Tuesday, August 2, 2011

Metamorphosis on the Hill

Finally, the United States' debt ceiling has been raised. Living in the thick of it here in Washington, DC, the debt ceiling debates was all anyone around here could talk about. I'm grateful that it has been resolved and Congress and the White House can tackle other monumental issues before we have to talk about raising the ceiling again next year.

The one bright spot after weeks of Congressional ugliness occurred during the House of Representatives vote on the debt ceiling bill Monday night. Unexpectedly, Representative Gabrielle Giffords (D-AZ) arrived to vote. Since surviving an assassination attempt in Tucson earlier this year, Giffords has been working on her recovery in hospitals and rehabilitation centers in Arizona and Texas and staying out of the spotlight. Although her appearance was different, Giffords did not look like a woman who suffered a near-fatal gunshot wound to her head only eight months ago. Instead, she looked resilient, strong and determined. In a statement to the media, she explained that she came back to Washington, DC for this vote because she wanted to ensure that the voices of her district's constituents were heard and noted.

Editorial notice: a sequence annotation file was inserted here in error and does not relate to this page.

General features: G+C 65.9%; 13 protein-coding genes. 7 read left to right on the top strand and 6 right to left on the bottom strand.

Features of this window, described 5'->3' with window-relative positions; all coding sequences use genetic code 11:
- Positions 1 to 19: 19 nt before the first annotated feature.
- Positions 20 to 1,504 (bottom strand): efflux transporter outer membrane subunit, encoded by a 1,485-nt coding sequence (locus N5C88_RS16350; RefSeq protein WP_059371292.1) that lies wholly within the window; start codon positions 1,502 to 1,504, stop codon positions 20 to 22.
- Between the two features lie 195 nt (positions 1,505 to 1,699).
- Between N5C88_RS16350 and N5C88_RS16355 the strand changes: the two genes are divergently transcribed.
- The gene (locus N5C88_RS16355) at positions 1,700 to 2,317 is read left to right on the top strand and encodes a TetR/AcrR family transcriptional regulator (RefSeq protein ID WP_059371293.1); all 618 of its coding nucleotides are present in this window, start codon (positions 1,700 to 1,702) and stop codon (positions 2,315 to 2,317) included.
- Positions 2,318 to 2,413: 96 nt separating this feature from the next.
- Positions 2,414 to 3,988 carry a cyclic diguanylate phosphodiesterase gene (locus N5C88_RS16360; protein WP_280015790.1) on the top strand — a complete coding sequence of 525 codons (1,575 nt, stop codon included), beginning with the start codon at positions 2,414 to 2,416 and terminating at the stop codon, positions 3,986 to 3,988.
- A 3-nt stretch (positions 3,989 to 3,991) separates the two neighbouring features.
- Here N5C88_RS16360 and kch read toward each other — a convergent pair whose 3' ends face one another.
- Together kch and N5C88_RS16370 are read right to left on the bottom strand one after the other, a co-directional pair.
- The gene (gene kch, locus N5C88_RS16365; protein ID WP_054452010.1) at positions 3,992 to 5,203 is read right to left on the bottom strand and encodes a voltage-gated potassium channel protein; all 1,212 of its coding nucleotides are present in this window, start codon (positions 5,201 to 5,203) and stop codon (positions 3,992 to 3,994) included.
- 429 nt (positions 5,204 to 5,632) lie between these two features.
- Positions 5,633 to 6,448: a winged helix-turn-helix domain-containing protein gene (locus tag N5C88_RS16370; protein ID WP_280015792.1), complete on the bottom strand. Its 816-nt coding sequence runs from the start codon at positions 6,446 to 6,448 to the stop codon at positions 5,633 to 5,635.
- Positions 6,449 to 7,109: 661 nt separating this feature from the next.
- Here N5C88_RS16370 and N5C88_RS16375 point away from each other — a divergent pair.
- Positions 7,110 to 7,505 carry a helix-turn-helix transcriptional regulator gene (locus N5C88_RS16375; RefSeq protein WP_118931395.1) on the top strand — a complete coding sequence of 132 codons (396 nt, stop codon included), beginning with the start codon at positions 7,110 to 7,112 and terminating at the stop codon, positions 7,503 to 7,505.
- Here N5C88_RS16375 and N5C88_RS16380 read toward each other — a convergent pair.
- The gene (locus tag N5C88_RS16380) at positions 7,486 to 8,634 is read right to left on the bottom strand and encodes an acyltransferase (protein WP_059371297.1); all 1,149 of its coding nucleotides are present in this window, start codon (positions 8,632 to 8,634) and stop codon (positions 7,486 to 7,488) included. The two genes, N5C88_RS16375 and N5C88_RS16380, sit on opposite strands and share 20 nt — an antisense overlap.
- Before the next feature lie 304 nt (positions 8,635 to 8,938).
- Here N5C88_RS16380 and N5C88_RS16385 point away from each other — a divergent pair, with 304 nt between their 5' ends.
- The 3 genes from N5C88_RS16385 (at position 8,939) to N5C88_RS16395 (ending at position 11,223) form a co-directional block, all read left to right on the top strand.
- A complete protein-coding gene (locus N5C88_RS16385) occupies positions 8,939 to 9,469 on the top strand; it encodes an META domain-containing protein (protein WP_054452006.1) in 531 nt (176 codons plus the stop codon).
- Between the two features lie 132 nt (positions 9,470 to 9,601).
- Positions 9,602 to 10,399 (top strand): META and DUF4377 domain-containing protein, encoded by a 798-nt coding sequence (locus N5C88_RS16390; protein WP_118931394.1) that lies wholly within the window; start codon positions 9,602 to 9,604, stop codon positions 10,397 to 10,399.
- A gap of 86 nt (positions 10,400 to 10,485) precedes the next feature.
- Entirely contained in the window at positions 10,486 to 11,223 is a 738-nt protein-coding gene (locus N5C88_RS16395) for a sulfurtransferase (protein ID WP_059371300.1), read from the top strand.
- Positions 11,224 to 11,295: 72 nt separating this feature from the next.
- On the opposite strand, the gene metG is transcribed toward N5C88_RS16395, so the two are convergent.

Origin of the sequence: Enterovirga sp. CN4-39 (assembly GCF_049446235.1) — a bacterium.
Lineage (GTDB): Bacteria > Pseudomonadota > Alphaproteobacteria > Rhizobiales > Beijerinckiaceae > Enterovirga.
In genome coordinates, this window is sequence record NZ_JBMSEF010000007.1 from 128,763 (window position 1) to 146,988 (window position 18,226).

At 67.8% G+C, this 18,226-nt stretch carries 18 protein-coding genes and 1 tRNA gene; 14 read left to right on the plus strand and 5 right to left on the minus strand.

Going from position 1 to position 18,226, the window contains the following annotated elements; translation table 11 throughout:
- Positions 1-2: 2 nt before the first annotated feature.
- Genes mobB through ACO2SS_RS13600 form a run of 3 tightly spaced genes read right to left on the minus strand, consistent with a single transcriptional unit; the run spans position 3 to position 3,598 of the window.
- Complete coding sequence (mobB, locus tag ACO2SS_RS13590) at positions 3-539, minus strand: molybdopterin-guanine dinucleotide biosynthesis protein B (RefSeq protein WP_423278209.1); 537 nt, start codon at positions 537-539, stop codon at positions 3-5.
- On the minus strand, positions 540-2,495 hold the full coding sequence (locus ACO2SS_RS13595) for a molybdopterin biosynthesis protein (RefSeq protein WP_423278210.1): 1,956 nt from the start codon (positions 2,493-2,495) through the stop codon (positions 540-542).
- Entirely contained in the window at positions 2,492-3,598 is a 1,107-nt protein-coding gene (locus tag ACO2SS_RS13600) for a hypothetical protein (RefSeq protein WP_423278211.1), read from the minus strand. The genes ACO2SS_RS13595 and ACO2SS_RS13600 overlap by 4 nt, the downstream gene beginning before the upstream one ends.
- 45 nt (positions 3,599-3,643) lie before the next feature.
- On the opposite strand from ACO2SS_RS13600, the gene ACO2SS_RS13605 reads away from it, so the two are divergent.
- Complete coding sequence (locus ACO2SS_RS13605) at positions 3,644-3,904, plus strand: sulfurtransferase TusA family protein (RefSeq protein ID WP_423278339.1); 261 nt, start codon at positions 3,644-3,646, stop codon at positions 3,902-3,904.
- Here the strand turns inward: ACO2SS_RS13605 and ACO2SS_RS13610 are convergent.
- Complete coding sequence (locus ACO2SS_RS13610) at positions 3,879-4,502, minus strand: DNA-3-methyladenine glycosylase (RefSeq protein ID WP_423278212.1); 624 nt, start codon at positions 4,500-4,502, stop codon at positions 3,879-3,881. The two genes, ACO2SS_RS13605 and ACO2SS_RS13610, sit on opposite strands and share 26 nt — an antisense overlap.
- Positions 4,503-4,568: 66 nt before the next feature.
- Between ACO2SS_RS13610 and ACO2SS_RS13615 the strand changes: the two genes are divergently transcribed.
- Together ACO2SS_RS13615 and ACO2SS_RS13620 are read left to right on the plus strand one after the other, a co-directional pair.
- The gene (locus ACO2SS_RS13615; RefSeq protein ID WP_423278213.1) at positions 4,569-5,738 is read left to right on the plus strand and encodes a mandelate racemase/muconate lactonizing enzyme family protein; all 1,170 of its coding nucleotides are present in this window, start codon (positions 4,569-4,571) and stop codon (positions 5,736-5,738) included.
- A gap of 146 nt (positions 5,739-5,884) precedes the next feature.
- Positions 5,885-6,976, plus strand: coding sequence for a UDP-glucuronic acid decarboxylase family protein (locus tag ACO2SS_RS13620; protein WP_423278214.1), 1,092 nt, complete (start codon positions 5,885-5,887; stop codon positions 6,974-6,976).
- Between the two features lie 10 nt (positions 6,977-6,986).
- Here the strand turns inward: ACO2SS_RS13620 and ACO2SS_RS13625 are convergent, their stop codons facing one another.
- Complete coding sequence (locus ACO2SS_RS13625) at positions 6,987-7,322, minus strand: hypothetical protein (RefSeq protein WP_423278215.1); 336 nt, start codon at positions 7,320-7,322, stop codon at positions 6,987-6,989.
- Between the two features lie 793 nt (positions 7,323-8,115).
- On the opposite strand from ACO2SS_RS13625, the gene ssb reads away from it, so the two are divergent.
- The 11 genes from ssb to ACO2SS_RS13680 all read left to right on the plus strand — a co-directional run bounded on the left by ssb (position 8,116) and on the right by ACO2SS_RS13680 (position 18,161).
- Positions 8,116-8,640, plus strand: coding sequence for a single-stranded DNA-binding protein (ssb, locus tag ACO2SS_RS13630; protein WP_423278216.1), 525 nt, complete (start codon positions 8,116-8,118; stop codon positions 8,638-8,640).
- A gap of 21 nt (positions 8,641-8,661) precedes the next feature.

Life often calls us to face challenges we never could have imagined. When arriving for that Saturday town hall meeting in January, Giffords and the other participants had no idea what the day would hold, how their lives would be changed. In just a few moments, the trajectory of Gifffords' life and the other victims morphed into something completely different. Those life-altering moments offer us the chance to morph into a butterfly seeking recovery and resilience, or remain a powerless victim of circumstance and others' destructive actions. Like Giffords, we must choose to morph into a resilient butterfly.

Giffords' appearance yesterday changed her colleagues in the room, as well as the citizens watching around the country. Her presence gave people hope that things could get better, and even stubborn politicians could be caring and empathetic. When she walked into the Capitol Building on Monday, she did not ask the world to treat her like a victim. She demanded them to see her as a courageous equal who can place country and others before herself. Perhaps if they had looked at the world through Gabby Giffords' eyes, this issue could have been resolved weeks ago. If only politicians acted like butterflies instead of limited, short-sighted caterpillars.

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